What sort of software licence would an "opened Windows" be most likely to employ?

What would the short- and long-term effects of such a release be? (Other than a sudden dreadful attrition of open source programmers as about half of those who take a look at the Windows source code die laughing. :)

Will not happen (1)

RelliK (4466) | more than 14 years ago | (#1531367)

Sorry folks, but the judge did not address this issue at all in the FoF. I remember reading about ever-changing APIs and IBM trying to catch up, but nowhere did it say that some APIs are closed (a large number in fact). So, given that, I don't see the judge dering MS to open up their APIs an keep thenm that way.

What would be the optimal punishment? (1)

Darkforge (28199) | more than 14 years ago | (#1531368)

Assuming that Microsoft settles or is found guilty, what would be the best thing to have happen, in your expert legal opinion? Open up the Windows APIs? Open up the source? "Break up" the company into smaller OS companies?

Breaking up Microsoft? (1)

seoman70 (69627) | more than 14 years ago | (#1531369)

I, as well as a number of other people, I'd wager, think that a breakup of Microsoft could actually be more harmful by replacing a large monopoly with a number of smaller ones (ala AT&T and the Baby Bells). Yet from what I read, it seems that that is what they are going for.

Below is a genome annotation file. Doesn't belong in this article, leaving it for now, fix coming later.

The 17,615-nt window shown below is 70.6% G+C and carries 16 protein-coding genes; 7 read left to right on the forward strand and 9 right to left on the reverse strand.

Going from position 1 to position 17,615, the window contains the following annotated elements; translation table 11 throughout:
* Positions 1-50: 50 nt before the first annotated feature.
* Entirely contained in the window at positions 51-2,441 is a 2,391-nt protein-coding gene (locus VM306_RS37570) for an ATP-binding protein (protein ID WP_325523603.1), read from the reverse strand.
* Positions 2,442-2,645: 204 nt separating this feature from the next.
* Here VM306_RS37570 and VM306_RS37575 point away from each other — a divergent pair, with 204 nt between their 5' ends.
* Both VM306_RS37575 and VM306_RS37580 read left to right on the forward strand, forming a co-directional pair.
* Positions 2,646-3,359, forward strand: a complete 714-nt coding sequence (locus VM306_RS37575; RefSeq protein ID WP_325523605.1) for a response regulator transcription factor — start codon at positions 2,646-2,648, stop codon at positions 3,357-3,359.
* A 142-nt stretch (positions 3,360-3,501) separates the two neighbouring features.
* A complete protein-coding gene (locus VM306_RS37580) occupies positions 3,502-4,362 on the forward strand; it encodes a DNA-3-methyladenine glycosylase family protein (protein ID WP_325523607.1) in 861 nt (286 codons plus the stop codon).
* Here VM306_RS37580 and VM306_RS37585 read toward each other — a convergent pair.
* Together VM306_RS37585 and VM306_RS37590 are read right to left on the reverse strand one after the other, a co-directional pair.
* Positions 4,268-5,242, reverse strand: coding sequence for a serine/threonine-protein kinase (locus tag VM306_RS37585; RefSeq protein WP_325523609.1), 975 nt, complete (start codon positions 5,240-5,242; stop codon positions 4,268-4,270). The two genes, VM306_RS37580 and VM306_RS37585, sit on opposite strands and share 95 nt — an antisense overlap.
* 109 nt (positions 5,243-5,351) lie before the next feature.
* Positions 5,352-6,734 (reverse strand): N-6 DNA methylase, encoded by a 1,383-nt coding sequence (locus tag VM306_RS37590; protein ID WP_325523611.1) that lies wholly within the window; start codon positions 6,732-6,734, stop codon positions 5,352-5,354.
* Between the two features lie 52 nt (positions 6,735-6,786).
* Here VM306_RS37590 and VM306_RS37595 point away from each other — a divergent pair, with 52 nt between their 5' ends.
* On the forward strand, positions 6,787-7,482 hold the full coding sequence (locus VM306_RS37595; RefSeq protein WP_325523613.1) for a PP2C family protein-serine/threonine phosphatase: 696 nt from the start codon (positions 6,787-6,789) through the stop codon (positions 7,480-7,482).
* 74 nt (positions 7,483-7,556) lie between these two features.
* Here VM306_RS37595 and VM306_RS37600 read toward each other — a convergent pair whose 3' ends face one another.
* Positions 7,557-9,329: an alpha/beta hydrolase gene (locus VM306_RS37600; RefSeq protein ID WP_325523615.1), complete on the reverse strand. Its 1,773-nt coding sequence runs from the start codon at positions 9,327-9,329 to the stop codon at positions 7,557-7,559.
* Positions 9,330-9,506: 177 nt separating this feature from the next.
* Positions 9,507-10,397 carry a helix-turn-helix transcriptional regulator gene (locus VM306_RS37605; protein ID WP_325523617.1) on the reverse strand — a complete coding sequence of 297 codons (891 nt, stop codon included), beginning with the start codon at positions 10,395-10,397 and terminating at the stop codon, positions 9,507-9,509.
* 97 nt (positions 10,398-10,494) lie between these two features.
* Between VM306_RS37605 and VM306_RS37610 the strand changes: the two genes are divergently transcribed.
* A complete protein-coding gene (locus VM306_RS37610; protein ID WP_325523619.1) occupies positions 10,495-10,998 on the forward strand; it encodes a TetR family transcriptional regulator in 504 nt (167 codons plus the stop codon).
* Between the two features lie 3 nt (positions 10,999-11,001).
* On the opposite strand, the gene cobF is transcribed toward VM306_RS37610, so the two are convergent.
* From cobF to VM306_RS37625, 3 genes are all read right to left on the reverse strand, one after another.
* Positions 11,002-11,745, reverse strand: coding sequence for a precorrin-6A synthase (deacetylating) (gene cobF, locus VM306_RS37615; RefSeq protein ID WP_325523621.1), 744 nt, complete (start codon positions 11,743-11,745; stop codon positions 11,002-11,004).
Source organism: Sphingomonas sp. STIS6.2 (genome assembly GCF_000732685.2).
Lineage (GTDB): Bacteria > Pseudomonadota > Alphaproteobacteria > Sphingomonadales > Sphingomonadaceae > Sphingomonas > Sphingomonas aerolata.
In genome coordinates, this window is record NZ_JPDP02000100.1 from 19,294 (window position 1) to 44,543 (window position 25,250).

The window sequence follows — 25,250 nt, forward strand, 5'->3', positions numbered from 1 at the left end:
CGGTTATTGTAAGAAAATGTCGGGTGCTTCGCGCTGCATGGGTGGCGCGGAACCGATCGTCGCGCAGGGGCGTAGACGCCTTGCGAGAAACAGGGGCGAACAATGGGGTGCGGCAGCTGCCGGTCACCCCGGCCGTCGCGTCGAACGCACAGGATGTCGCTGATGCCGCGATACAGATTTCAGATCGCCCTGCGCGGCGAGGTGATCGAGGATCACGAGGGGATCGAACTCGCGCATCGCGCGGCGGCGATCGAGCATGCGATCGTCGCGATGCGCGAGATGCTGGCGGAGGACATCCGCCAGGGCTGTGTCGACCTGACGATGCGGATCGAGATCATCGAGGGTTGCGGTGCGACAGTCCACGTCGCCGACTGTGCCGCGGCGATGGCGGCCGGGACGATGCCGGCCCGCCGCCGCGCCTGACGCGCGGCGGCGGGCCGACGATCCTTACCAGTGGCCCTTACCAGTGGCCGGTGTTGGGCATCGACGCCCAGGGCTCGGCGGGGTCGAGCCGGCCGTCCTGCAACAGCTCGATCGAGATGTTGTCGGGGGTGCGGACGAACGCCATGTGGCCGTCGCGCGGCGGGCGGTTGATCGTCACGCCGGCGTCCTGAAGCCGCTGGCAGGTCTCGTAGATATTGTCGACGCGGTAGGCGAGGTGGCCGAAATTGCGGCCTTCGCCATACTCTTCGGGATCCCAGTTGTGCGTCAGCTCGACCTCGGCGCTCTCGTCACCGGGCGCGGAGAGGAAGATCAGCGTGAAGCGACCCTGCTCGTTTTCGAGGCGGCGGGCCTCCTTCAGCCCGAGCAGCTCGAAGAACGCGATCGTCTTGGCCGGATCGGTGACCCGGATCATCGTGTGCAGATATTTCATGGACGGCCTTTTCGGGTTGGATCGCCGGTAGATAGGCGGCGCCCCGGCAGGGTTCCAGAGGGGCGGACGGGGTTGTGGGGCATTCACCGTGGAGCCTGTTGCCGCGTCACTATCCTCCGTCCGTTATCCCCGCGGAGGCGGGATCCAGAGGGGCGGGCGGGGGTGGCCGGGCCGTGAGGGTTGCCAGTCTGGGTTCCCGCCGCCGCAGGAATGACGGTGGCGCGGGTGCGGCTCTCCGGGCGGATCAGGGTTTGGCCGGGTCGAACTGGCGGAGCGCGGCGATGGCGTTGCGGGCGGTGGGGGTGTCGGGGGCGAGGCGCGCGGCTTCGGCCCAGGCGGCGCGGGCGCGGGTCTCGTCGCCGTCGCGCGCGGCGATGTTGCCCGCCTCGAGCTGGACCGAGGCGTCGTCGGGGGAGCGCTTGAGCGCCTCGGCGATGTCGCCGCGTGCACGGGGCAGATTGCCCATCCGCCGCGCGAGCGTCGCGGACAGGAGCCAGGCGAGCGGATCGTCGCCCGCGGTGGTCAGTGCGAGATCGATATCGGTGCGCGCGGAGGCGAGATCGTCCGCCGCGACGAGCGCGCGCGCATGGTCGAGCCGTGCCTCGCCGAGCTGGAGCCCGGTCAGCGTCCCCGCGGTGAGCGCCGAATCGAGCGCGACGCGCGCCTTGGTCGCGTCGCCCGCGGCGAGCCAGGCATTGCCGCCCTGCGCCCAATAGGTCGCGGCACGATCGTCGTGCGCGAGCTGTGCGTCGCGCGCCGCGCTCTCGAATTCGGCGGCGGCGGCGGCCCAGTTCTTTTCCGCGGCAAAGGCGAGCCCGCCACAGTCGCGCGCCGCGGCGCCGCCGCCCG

My question is, do you think it will be more likely that this will result in a breakup (if it results in anything), or some other action. If so, what?

Two questions (5)

bhurt (1081) | more than 14 years ago | (#1531370)

1) What are the chances that the Supreme Court will decline to hear the appeal? And what justifications are they likely use should they decline the appeal? I remember hearing that the Supreme Court prefers to only hear cases with constitutional implications- could the Supreme Court refuse the appeal based simply on that (and a full schedule)?

2) What implications would this have on the Caldera/DR-DOS lawsuit against Microsoft?

Re:Open APIs? (0)

Anonymous Coward | more than 14 years ago | (#1531371)

I think Ben Franklin would be the president here!

scope of remedies permitted by this trial? (3)

Lumpish Scholar (17107) | more than 14 years ago | (#1531372)